The top four spots in the Rockies’ rotation, barring injury, seem pretty much set for the start of the 2014 season, but most of them carry significant risk. The exception is Jhoulys Chacin; other than a pectoral injury that cost him 3 1/2 months in 2012, he has been an effective, durable pitcher over the bulk of his seven professional seasons.
But then you’ve got Jorge de la Rosa, who has pitched more than 130 innings in just two of seven seasons since he transitioned to a starter full-time in the majors. Brett Anderson hasn’t thrown more than 83.1 frames since 2010. Tyler Chatwood is a decent, if thoroughly unspectacular, back-of-the-rotation starter.
The battle for the fifth spot likely comes down to one of the following options:
- Top-prospect-turned-journeyman Franklin Morales, who has 25 career major-league starts dating back to 2007.
- Juan Nicasio, who battled back from a horrific broken neck, suffered when he was hit in the head by a liner in 2011, to have his first full healthy major-league season in 2013. Unfortunately, he has a career ERA of 4.92 in 55 major-league starts.
- Jordan Lyles, a guy I’ve seen pitch a lot in person over the last few years and have never viewed as much more than a replacement-level starter in the majors…who for some reason the Rockies traded Dexter Fowler for. Hey, who knows, they’ve got to know something I don’t, right? Right?!
As you can see, out of the seven pitchers outlined above, the only one who can confidently be counted on to be both healthy and effective is Chacin. I get the feeling the Colorado rotation is going to be a revolving door, with ample room for guys outside those seven to make an impact.
A couple months ago, I wrote about why I’m so high on Rockies prospect Jonathan Gray, but Colorado has another top pitching prospect who is likely a bit closer to major-league ready, and that’s Eddie Butler. After tearing through the Single-A South Atlantic League (1.66 ERA, 0.92 WHIP) and High-A California League (2.39 ERA, 1.17 WHIP) in 2013, Butler got called up to Double-A.
I attended Butler’s second start in the Double-A Texas League for the Tulsa Drillers, a home game against Frisco. Butler served up a couple of cookies early, allowing back-to-back line drives to Luis Sardinas and Rougned Odor that put runners at second and third with no one out. With the exception of Joe Benson reaching on an error in the fourth, Butler retired the next twelve batters before giving up another hit. All told, he allowed just three hits and no walks, with six strikeouts in five scoreless innings, throwing 43 of his 58 pitches for strikes.
What really struck me about Butler, other than his big fastball velocity (he was hitting 93-98 mph in this outing), was how much armside run there is to the pitch. He also showed a devastating slider, and his change-up has tremendous lateral movement as well.
In my article about Gray, I used this study by Dan Rozenson of Baseball Prospectus to theorize that, due to the fact that the Magnus effect affects vertical movement more than lateral movement, the pitchers best-suited to succeed at Coors Field are those with a big fastball paired with significant lateral movement on their secondary pitches, which is pretty much exactly the kind of pitcher Butler is. Throw in the fact that he’s allowed just ten home runs in 217.1 minor-league innings, and you’re looking at a guy with as good a chance to succeed at Coors as anyone.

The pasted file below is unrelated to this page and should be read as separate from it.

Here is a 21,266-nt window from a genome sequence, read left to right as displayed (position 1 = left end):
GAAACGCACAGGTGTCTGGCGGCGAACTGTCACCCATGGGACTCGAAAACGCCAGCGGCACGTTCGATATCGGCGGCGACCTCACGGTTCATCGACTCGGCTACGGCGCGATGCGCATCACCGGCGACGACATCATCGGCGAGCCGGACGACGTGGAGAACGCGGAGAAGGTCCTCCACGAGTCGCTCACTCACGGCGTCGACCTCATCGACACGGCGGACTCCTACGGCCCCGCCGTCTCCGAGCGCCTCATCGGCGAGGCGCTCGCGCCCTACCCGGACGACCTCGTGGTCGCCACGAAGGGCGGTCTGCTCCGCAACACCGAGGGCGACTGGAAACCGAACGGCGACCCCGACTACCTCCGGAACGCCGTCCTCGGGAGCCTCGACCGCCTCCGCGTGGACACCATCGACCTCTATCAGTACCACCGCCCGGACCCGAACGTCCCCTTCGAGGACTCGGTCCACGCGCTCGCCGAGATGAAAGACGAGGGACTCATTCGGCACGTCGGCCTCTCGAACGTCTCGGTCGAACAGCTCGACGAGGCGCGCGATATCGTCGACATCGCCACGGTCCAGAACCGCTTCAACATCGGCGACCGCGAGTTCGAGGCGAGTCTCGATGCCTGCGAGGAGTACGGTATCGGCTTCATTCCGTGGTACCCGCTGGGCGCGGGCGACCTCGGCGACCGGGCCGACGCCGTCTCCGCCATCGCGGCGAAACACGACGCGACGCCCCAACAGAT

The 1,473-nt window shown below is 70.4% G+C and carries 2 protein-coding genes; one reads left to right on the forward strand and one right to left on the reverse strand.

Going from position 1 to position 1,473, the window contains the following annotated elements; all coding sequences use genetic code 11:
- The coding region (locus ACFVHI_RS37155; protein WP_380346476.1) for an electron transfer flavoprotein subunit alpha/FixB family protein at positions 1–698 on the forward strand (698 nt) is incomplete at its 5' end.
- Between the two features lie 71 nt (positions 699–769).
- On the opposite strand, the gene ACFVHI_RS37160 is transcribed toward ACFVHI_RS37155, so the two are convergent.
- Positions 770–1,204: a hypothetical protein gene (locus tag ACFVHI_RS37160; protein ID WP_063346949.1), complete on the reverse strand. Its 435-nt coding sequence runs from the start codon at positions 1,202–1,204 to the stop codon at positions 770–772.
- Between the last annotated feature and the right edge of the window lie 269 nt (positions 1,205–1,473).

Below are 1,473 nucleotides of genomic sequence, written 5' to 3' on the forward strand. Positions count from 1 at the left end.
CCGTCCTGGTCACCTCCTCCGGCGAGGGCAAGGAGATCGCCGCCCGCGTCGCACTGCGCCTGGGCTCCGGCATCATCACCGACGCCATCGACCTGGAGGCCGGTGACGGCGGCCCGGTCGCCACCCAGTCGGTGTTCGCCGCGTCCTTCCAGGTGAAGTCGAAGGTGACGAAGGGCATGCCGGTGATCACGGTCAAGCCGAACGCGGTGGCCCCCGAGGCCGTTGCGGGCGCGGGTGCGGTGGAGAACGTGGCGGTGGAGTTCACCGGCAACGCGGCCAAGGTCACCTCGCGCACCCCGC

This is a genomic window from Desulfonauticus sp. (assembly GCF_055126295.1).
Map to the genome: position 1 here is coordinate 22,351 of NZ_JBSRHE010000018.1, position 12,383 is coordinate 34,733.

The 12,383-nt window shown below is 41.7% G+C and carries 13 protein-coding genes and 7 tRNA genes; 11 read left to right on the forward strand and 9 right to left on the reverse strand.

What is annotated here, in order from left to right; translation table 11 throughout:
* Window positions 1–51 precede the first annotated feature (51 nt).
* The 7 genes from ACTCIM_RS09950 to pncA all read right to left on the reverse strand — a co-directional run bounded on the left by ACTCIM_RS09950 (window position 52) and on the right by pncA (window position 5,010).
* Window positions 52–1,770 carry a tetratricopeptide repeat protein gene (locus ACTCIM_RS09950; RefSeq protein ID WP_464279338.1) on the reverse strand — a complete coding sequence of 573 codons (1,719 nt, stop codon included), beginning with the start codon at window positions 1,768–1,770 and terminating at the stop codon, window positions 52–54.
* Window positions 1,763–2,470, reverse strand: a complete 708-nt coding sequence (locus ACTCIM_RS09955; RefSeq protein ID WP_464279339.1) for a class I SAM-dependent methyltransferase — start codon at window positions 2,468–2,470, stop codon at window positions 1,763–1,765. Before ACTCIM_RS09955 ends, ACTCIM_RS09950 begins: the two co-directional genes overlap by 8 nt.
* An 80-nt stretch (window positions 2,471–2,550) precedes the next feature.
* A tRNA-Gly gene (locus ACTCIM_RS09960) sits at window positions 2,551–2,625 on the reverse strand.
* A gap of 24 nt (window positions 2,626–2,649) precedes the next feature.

He has a pretty low arm slot, which gives me some concern about his ability to avoid bad splits against big-league lefties. Left-handed hitters have hit just .202/.278/.300 against Butler in 355 plate appearances, compared to a paltry .192/.250/.262 in 512 plate appearances for righties, but there are some minor warning signs in his peripherals. Six of the ten homers he’s allowed in the minors, and 32 of his 65 walks, have come against lefties. Furthermore:
- vs L – 0.62 HR/9, 3.30 BB/9, 6.80 K/9
- vs R – 0.28 HR/9, 2.28 BB/9, 9.07 K/9
Nothing all that alarming, but it’s significant enough to be worth keeping an eye on for a guy with an arm slot like Butler’s. He’s also a bit thin at 6’2″, 180 pounds; I’d be more comfortable projecting him as a guy who can handle a big workload if he added some mass to his frame.
Perhaps the Rockies are onto something with the high-velo, big lateral movement pitchers, as both Butler and Gray fit that mold. Then, just when I start thinking I’m getting a grasp on Colorado’s organizational philosophy, they trade Fowler for Lyles, a guy with a 90 mph fastball who throws a slow, tumbling curve as his primary secondary offering. At any rate, while Gray may be the higher-upside prospect (though not by much), Butler is closer to big-league ready. With the likelihood of injuries and ineffectiveness among Colorado’s starters, I wouldn’t be surprised if Butler spends significantly more time in the majors than the minors in 2014.
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